Amos 1 – Moral Thermodynamics

Amos 1 Bible with Vosges Black Salt Caramel Exotic Chocolate
WARNING: Chocolate indentation detected! What a catastrophic turn of events! Surely my carelessness has doomed us all!

Chocolate Dent detected Vosges Black Salt Caramel Exotic Chocolate

Today’s Chocolate: Vosges Black Salt Caramel Exotic Chocolate

Today’s PassageAmos 1

It’s time for some new prophecy. Today we start the Book of Amos. Amos was a shepherd by trade when God called him to be a prophet. At the time, Israel and Judah had divided into two separate kingdoms; during Amos’s ministry in the mid-eighth century BC, Uzziah ruled Judah to the south, and Jeroboam ruled Israel to the north. Amos was an older contemporary of two prophets whose messages we’ve already seen: Isaiah and Hosea. When you consider that multiple prophets were on the scene at the same time, you have to conclude their audience was in dire need of their message. That audience, of course, is primarily Israel.

But Israel isn’t the primary subject of Amos’ opening chapter. Speaking for God, he hits the foreign nations with a series of Judgment Mad Libs, at once indicting them and forecasting the consequences of their wrongdoing. Each charge follows a clear pattern. It opens: “Thus says the Lord, ‘For three transgressions of Nation X and for four I will not revoke its punishment, because they did Terrible Thing Y'” (3, 6, 9, 11, 13). The formula continues: “So I will send fire upon the wall of Nation X (or, alternately, one of its key cities or regions, an instance of synecdoche), and it will consume her citadels” (4, 7, 10, 12, 14). To conclude, each of God’s censures may end with the fire; or it may further elaborate the punishment as a unique coda, as in the cases of Damascus, Gaza, and the sons of Ammon (5, 8, 14-15), which conclude with the phrase “says the Lord” or “says the Lord God.” Amos wants it known in no uncertain terms whose message this is–and it’s not the message of some shepherd from Tekoa.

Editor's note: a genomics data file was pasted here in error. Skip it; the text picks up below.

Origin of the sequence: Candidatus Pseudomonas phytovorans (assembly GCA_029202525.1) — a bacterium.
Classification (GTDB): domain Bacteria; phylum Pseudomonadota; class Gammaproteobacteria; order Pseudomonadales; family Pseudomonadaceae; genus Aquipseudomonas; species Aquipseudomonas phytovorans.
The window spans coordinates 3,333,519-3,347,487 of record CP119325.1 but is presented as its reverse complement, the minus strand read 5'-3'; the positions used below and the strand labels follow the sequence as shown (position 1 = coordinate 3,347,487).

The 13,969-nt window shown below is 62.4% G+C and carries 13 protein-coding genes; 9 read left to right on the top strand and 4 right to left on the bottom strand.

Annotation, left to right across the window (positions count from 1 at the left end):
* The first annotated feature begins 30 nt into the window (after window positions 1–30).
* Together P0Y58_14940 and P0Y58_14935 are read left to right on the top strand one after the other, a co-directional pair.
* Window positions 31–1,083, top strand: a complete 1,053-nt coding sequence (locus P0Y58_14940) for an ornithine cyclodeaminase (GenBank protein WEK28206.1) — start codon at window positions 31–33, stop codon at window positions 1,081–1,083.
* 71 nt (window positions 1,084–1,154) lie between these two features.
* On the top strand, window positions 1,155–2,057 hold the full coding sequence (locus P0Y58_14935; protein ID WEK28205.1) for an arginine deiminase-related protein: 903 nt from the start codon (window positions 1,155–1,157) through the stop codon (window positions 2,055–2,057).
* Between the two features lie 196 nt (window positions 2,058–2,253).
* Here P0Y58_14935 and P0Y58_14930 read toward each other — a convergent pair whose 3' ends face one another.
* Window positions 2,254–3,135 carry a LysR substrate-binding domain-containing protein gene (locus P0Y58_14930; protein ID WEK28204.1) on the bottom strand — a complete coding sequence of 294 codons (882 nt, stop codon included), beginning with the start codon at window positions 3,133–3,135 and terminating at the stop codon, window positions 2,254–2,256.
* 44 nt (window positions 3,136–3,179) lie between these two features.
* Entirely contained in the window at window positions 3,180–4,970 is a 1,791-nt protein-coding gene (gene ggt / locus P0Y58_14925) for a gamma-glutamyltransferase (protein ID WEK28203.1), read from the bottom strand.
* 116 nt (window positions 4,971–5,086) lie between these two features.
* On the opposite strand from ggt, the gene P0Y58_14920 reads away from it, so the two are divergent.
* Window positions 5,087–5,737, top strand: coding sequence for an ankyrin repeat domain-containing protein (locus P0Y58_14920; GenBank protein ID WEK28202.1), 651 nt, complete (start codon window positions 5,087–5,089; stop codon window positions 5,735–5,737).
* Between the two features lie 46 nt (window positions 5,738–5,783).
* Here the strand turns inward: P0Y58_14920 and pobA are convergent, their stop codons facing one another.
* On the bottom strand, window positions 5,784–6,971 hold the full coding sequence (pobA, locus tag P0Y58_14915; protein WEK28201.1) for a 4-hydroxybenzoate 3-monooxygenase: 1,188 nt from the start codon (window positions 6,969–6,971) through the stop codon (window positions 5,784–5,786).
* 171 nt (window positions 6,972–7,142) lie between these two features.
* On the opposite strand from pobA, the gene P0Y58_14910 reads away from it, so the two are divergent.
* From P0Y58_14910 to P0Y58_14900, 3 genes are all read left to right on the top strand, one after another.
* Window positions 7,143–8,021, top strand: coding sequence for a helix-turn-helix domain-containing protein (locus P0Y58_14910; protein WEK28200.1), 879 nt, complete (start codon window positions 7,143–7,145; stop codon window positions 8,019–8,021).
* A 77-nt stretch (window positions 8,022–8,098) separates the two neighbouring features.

Israel may not be the subject of the first chapter, but they have a crucial presence in it: as objects of abuse for the foreign nations. Damascus “threshed Gilead with implements of sharp iron” (3). Gilead lies east of the Jordan River and historically belonged to the tribes of Gad and Manasseh. Under the Syrian king Hazael, the region got beat like wheat: threshed. Then Gaza and Tyre “deported an entire population to deliver it up to Edom” (6, cf. 9), and Edom in turn “pursued his brother with the sword” (11). The Edomites were the descendants of Esau, sharing a common ancestor with Israel in the patriarch Isaac. Amos takes them to task for forgetting their common heritage and joining the foreign nations in tormenting and abusing God’s people. And Ammon–actually, let’s not get into Ammon’s crimes.

Because apart from Ammon, what hits me is the accusation against Edom. Amos tells us, “He pursued his brother with the sword, while he stifled his compassion; his anger also tore continually, and he maintained his fury forever” (11). The NASB notes that the word translated as “stifled” literally means “corrupted,” which–yes, you guessed it–means it’s Strong’s Concordance time. We’re looking at שָׁחַתshachath, meaning “to decay.” We’re looking at compassion with a half-life here. The thing holding back Edom’s rage corroded over time; the gates rusted, the crossbar got termites and dry rot, and when anger came out to play, mercy couldn’t put up a fight.

It’s the Second Law of Moral Thermodynamics: without input of effort and energy, our decision-making systems tend toward increasing entropy and decreasing integrity. Look after your compassion, people. Don’t let it go to waste.

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